If your puppy doesn’t potty in the backyard reliably, and instead wants to start romping around or chewing on sticks, consider walking them on leash - even in your backyard! And if your puppy thinks you are just the most fun person in the world, you might have to act like you’re ignoring them for them to get to sniffing. 


If your puppy still doesn’t potty after hanging out in their potty spot for a few minutes, walking back and forth over it, or even going for a whole walk, they should either be crated or kept on leash once you’re back inside. Then, take them back out in 5-20 minutes. For a challenging potty training case, you sometimes have to repeat this pattern back to back. (If your puppy potties in the crate, they might have been left inside for too long without enough opportunity to potty, or the crate might be too big and the puppy knows they can potty and still get away from the mess.) 


Potty training can be a downright annoying process, but trust that it is worth putting the work in now, as opposed to having to deal with a teenage dog who still pees indoors. 


Once your puppy does potty outside, tell them how wonderful they are. You can reward them with a treat or whatever fun activity they might enjoy afterwards: Chasing you around, free time in the backyard, or maybe just more sniffing! 


Once you know that your puppy is about to go potty when they are outside, you can put the behavior on cue by saying “go potty” right before they eliminate.


If your puppy has an accident inside, do not scold or scare them. You don’t want to accidentally teach them that pottying in front of you is scary or dangerous. You may want to interrupt them cheerfully, but a shy pup may be spooked even by that. Take them outside right away and give them the opportunity to finish their business outdoors. Try to take them outside sooner next time. Back inside, clean up the mess thoroughly with enzymatic cleaner. If your puppy can smell pee or poop in your house - and remember that their noses can smell things that we cannot - your dog is much more likely to potty inside again. So a proper cleaner is a must.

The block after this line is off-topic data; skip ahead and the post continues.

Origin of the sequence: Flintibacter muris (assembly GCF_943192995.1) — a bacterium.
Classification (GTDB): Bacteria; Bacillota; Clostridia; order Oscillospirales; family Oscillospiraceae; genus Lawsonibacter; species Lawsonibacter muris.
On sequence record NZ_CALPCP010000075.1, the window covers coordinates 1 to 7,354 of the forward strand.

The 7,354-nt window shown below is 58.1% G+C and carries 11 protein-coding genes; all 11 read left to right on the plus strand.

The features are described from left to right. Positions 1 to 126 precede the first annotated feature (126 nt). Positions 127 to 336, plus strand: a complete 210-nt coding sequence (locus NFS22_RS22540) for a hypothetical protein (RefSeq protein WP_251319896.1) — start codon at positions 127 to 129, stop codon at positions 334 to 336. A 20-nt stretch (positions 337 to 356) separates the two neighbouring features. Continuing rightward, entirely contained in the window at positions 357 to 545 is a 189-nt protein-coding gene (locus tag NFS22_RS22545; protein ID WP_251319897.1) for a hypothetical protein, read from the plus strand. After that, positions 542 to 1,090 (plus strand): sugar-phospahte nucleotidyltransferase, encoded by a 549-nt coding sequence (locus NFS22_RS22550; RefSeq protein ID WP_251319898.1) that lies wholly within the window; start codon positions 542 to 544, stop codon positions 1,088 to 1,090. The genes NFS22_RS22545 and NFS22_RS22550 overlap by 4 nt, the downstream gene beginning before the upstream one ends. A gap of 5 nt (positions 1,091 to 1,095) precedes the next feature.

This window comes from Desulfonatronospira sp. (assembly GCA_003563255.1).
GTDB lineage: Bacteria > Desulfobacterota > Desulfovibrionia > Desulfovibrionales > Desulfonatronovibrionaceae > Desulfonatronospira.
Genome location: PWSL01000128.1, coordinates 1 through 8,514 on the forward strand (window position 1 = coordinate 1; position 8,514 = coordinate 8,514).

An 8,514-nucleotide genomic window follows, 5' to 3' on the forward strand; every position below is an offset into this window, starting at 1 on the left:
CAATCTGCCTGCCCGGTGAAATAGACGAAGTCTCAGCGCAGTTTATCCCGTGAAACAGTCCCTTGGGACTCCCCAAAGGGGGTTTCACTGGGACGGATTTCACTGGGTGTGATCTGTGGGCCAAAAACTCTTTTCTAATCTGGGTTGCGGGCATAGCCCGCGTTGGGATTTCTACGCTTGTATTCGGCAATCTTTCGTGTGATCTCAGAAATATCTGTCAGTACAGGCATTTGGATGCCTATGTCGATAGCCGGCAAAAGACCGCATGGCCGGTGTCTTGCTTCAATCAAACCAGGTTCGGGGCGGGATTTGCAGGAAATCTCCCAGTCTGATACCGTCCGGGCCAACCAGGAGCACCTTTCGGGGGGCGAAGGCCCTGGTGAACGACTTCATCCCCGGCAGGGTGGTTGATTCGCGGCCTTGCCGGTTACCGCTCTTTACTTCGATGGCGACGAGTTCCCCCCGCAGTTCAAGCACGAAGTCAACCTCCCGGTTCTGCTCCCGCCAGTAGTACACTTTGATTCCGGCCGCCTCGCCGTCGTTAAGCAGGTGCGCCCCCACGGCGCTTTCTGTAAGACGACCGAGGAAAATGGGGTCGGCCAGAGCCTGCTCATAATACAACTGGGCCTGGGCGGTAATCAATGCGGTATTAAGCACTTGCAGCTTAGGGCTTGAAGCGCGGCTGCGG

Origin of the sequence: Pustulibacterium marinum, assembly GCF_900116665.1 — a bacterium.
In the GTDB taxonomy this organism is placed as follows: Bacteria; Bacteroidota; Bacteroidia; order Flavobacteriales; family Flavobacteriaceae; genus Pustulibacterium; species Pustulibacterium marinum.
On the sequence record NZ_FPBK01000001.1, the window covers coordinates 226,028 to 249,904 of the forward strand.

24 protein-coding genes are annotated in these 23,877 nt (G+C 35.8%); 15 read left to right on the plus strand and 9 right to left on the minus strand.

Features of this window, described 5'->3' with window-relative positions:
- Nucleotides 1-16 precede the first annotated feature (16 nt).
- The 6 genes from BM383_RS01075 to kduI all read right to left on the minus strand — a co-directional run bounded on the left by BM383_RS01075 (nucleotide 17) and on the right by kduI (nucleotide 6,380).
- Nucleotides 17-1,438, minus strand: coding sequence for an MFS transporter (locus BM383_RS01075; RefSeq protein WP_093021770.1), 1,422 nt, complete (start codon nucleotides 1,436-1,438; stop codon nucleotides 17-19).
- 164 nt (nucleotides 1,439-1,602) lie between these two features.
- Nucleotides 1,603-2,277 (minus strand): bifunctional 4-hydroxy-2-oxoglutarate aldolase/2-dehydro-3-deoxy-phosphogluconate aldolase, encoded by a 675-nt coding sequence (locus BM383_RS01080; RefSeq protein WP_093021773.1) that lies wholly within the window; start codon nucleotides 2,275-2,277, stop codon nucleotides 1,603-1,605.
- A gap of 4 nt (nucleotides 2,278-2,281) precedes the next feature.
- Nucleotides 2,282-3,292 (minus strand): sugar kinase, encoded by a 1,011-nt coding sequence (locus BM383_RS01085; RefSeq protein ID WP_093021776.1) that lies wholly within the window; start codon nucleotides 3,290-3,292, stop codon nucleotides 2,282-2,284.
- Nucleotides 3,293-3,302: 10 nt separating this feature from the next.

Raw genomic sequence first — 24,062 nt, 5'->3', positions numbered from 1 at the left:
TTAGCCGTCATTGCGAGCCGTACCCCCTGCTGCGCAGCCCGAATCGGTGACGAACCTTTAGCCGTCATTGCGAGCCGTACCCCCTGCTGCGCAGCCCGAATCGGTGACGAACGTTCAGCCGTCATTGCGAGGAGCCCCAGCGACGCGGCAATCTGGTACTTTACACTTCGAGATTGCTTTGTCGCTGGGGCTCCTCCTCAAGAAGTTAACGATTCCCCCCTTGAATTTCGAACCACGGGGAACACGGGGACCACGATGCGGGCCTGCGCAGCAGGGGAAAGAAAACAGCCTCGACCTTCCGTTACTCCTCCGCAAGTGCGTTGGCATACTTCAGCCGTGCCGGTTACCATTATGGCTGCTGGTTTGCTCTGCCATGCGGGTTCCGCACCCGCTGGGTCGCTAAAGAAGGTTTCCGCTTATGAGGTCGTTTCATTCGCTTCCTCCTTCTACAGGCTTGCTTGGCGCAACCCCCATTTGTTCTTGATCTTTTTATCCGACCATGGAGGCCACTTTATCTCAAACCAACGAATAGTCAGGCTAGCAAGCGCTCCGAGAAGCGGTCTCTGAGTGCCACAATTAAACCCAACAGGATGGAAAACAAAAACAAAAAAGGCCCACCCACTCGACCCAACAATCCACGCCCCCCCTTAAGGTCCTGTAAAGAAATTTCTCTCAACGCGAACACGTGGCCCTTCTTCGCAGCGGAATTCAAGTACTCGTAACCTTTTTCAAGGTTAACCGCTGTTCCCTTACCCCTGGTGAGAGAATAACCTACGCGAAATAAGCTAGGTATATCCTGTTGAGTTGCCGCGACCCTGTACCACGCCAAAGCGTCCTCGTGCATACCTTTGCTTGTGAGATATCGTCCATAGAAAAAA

Puppy Mouthing 


Some cases of puppy mouthing are simple and resolve naturally with time and the end of the teething phase. The gentler souls respond to consistent redirection to a toy and/or the human making a yipping sound when the puppy mouths them. I’ve met plenty of people who didn’t have to think or try too hard to beat the puppy mouthing phase. However, I meet a lot of people who are thoroughly overwhelmed by their puppy’s biting, and I meet puppies who are very intense even if not malicious about mouthing. Sometimes puppies grow out of mouthing, but especially if the behavior has that significant intensity, there is a chance that they can grow into the biting behavior. Obviously, we don’t want that! 


Honestly, I wanted this section to be short, but as I wrote about it, I realized I have a lot to say. So buckle up if you’ve got a mouthy puppy!  


Why are they biting? 


In general, when you’re looking at a puppy’s “behavioral issue,” you should be asking yourself if their needs have been met. Did they get enough mental and physical enrichment today yet? Mouthing can be an outlet for excess energy when a puppy doesn’t know what to do with themselves.